Soho's Faux Facade Threatened By New Building 'Obliteration' - NBC New York

Soho's Faux Facade Threatened By New Building 'Obliteration'

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    Soho's Faux Facade Threatened By New Building 'Obliteration'
    Photo courtesy epicharmus/Flickr

    Artist Richard Hass' trump l'oeil cast-iron mural that's greeted visitors to the corner of Prince and Greene Streets in Soho since 1975—a mural that's been fading for awhile and is now threatened by the possibility of a new building going up on the site directly in front and thereby 'obliterating' it, to use the word of one group of rather upset Soho residents.

    Currently, there's a one-story building on the southwest corner of Prince and Greene (110 Prince Street, to be exact). Camper Shoes, which has a store across the street, would like to demolish the building to build a commercial headquarters. Given that the existing building at 110 Prince Street is historically non-notable, it's not landmarked, which shouldn't make it hard for Camper to get plans for a contextually-designed headquarters approved. Assuming the headquarters is taller than one story, it would either partly or fully hide Haas' mural, just as new development 100 Eleventh has mostly obscured artist Knox Martin's Venus mural in Chelsea.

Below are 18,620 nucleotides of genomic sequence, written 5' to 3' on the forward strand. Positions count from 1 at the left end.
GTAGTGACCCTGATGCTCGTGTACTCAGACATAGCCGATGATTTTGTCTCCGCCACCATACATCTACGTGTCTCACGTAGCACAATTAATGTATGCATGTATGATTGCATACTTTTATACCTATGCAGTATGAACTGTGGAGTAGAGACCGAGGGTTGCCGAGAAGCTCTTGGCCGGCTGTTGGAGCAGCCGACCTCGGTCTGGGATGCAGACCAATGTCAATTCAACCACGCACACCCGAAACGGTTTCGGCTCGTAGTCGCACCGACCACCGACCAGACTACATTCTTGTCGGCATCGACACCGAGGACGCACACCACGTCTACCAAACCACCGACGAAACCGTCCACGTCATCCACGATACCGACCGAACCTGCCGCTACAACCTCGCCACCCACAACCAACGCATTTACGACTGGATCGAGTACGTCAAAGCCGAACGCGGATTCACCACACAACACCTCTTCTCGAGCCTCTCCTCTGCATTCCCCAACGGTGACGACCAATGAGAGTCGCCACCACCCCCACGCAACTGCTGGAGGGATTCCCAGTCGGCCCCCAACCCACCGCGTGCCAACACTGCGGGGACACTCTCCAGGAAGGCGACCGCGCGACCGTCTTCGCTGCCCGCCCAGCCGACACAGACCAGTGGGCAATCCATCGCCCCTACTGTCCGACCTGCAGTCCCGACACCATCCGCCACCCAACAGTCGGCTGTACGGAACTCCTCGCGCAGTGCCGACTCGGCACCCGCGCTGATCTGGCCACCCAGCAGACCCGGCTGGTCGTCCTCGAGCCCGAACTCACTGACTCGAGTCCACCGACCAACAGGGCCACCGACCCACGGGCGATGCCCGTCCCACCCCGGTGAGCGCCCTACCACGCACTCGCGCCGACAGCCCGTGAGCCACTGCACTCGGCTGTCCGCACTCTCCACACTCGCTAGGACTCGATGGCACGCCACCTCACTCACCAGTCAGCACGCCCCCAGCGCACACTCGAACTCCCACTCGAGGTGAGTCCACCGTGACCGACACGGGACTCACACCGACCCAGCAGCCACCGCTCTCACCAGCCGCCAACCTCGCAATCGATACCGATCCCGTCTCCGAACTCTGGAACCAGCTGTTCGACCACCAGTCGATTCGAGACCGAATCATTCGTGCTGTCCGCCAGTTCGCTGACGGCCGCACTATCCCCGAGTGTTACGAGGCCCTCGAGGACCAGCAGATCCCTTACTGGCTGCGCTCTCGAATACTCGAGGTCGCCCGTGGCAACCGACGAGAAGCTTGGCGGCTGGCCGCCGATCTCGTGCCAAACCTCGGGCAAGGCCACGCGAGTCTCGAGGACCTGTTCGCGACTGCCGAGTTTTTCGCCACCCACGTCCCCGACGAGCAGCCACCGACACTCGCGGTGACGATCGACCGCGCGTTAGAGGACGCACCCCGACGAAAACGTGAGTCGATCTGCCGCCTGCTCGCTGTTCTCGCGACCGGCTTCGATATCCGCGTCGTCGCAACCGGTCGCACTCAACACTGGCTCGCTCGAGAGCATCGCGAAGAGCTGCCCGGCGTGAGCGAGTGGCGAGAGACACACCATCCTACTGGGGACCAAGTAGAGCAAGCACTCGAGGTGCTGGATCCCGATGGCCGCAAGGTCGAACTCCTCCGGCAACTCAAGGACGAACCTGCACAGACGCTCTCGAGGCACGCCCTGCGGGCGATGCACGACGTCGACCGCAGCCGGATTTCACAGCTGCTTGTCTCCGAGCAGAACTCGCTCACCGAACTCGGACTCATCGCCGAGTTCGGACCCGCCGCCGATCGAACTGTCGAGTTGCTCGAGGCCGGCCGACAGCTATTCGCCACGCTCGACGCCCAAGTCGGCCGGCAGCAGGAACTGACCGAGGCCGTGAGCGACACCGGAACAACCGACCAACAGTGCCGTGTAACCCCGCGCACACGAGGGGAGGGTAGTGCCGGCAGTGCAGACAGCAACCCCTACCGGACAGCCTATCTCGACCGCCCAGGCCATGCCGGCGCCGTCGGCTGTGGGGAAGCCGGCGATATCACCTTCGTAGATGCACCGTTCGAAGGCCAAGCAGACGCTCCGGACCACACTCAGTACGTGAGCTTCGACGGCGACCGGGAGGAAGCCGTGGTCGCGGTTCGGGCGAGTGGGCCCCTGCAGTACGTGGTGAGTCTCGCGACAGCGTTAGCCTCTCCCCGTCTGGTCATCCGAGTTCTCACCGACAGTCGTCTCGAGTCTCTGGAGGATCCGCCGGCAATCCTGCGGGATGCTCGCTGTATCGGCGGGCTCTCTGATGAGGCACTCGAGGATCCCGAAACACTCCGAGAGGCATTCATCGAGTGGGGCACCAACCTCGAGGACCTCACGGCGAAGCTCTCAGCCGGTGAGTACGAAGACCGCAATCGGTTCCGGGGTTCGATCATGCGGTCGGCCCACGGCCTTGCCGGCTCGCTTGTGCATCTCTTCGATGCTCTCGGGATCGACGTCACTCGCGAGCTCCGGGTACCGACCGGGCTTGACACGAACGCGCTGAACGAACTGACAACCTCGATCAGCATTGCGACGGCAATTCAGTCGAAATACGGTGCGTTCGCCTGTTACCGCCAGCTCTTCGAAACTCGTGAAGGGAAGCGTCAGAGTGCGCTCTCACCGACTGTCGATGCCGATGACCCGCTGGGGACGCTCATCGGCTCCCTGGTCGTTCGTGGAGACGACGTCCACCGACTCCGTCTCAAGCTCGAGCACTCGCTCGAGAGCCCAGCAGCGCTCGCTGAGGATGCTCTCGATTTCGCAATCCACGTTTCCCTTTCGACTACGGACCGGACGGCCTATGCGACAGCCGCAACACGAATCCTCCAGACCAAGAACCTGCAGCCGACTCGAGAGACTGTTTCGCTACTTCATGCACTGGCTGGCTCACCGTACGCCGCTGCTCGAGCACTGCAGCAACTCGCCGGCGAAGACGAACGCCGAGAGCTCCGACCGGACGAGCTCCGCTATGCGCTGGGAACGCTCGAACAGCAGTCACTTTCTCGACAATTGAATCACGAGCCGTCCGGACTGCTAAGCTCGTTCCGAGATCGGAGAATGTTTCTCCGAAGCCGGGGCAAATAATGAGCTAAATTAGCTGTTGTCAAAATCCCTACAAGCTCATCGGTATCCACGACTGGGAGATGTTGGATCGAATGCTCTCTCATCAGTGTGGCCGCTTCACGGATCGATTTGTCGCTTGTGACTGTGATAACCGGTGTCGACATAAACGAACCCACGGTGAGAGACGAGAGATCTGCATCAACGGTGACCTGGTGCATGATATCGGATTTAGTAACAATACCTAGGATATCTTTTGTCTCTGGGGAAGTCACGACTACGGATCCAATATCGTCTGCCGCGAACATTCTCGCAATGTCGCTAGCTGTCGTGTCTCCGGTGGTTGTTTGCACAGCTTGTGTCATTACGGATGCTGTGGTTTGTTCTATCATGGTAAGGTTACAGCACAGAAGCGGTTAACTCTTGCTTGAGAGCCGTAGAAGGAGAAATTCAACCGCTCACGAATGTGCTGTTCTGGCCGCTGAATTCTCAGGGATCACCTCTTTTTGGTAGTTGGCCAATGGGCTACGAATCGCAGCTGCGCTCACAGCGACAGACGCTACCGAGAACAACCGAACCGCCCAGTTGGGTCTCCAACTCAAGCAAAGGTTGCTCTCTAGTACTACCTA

Haas' mural adorns the side of 112-114 Prince, a classic cast-iron building constructed in 1890. Though it looked pretty spiffy back in the day, the mural has lately fallen prey to taggers as well as simple fading from age; an estimate from 10 years ago said proper restoration would run upwards of $100,000.

    We spoke with SoHo Alliance's Sean Sweeney, a member of the preservationist side, who lays it out: "Camper's plans and renderings—I forget the architect's name, but I think he's from Virginia and specializes in green buildings—are not developed fully, I understand, since the attorney says he would like our input on the design. I think they went to Landmarks and LPC told them to come to us to gauge our reaction, since the SoHo Alliance and LPC worked together on saving The Wall mural on Houston. This mural may not have bothered to get a LPC permit in 1975, the lawyer told me, so its protected status is in doubt. The court of public opinion is important therefore, as we await the haters who will no doubt come down on us aging, hippy, NIMBY, unemployed, artist rent-controlled scum." (The man knows his Curbed commenters, friends.)

    Below, a flyer from the Soho Alliance that's being taped to lampposts around the neighborhood:

    2009_04_sohoprotest.jpg

    We're only in the first inning of this one, folks. Strap in.
     

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